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'Vaccine passport' supported by majority of British Columbians: poll

Last Updated Mar 28, 2021 at 6:35 pm PDT

Syringes with doses of the Pfizer COVID-19 vaccine, are shown next to vaccination cards, Saturday, March 13, 2021, on the first day of operations at a mass vaccination site at the Lumen Field Events Center in Seattle, which adjoins the field where the NFL football Seattle Seahawks and the MLS soccer Seattle Sounders play their games. The site, which is the largest civilian-run vaccination site in the country, will operate only a few days a week until city and county officials can get more doses of the vaccine. (AP Photo/Ted S. Warren)

Survey finds 73 per cent of British Columbians support a vaccine passport to travel abroad

Another 62 per cent of people support proof of vaccination for other activities like sport events, concerts and gyms

Prime Minister Justin Trudeau has previously said Canada is not considering a vaccine passport

VANCOUVER (NEWS 1130) – Most British Columbians support the idea of a vaccine passport for international travel, according to a new poll, despite ethical concerns and the federal government saying it is not considering the move.

The online survey of 800 people by Research Co. found 73 per cent of British Columbians endorse proof of vaccination certificates for international travel and 62 per cent think it could also be used for other specific activities during the pandemic like going to see a movie.

“There is certainly a lot of concern about people who are traveling to areas that have a higher case loads of COVID-19 and worried about people bringing the virus back to their communities,” Research Co. president Mario Canseco said. “[The survey] definitely shows that there’s an appetite for some sort of temporary solution that might allow British Columbians to go back and do some of the activities that have been taken away from them because of the pandemic, if they are vaccinated.”

Across the province, 62 per cent of people support a vaccine passport to be able to go to live sporting events, visit a gym, and go to live concerts.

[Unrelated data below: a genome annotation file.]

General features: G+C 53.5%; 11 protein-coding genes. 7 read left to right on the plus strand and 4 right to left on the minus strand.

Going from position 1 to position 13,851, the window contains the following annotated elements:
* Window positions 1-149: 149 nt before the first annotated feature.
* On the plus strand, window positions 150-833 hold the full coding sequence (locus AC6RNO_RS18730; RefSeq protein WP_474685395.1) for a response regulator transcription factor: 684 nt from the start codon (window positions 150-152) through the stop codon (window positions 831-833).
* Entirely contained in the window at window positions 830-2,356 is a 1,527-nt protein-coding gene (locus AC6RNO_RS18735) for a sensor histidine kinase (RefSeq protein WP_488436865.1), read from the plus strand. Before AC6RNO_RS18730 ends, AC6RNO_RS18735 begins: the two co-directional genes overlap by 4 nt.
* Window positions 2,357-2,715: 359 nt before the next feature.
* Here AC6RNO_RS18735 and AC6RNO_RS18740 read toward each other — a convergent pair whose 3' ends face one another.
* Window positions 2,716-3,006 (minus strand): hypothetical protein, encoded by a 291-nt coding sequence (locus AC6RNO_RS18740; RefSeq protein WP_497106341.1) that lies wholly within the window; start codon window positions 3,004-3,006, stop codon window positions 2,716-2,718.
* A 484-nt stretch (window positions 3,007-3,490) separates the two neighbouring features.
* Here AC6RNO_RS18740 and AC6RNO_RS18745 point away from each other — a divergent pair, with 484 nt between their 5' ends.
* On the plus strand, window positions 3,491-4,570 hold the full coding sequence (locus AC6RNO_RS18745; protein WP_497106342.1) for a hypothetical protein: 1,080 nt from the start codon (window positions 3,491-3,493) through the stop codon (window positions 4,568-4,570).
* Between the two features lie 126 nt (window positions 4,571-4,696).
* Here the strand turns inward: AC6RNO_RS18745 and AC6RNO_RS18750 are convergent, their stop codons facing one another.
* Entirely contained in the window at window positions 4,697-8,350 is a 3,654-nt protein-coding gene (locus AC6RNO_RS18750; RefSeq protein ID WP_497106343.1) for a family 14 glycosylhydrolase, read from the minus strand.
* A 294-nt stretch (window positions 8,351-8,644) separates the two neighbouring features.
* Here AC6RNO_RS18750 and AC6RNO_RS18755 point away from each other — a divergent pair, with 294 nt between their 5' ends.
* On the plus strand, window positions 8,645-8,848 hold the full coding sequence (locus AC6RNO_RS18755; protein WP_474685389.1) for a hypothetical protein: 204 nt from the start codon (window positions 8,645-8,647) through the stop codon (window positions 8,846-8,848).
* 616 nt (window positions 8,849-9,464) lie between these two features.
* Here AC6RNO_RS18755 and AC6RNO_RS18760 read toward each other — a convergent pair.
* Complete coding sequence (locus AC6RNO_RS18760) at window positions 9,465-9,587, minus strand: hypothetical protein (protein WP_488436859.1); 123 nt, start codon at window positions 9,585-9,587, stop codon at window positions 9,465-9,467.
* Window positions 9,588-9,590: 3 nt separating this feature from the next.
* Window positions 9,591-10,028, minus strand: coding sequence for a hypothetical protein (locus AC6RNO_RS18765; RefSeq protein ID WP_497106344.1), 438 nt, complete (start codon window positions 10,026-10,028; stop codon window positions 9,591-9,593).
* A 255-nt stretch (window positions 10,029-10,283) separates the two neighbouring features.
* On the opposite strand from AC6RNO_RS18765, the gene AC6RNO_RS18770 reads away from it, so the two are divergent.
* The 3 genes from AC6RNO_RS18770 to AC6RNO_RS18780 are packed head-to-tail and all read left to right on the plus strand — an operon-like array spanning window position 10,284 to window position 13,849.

Of people 55 years and older, 61 per cent think a vaccine passport for people to go to the cinema is a good idea, compared to 56 per cent of 18 to 34-year-olds and 53 per cent of 35 to 54-year-olds.

The majority of British Columbians also think people must prove vaccination in order to work in an office.



Last month, Prime Minister Justin Trudeau said he was not considering a vaccine passport for Canada, saying there are many reasons someone may choose or be unable to get a vaccine and he is concerned about “creating knock-on, undesirable effects in our community.”

Conseco says his survey did not delve into the ethical concerns of having to prove vaccination in order to be allowed to do certain things.

“There’s been a lot of discussions relegated to whether this is the right course of action or how long it would take,” he said. “We thought it best to just leave it at the respondents and allow them to say do you think this is a good idea or not, without getting into any of the ethical or logistical ramifications.”

Despite this, Conseco admits the idea of a vaccine passport is one which should be approached with caution.

“Ultimately, I think there might be a reaction that’s fairly negative when it comes to a situation that might not enable somebody to go to a sporting event if it’s open,” he said. “But we need to look at this as something that is temporary. Nobody is suggesting this is going to be the way to do things from now on.”

Women were slightly more likely to support the vaccine passport idea, at 68 per cent, compared to 61 per cent of men.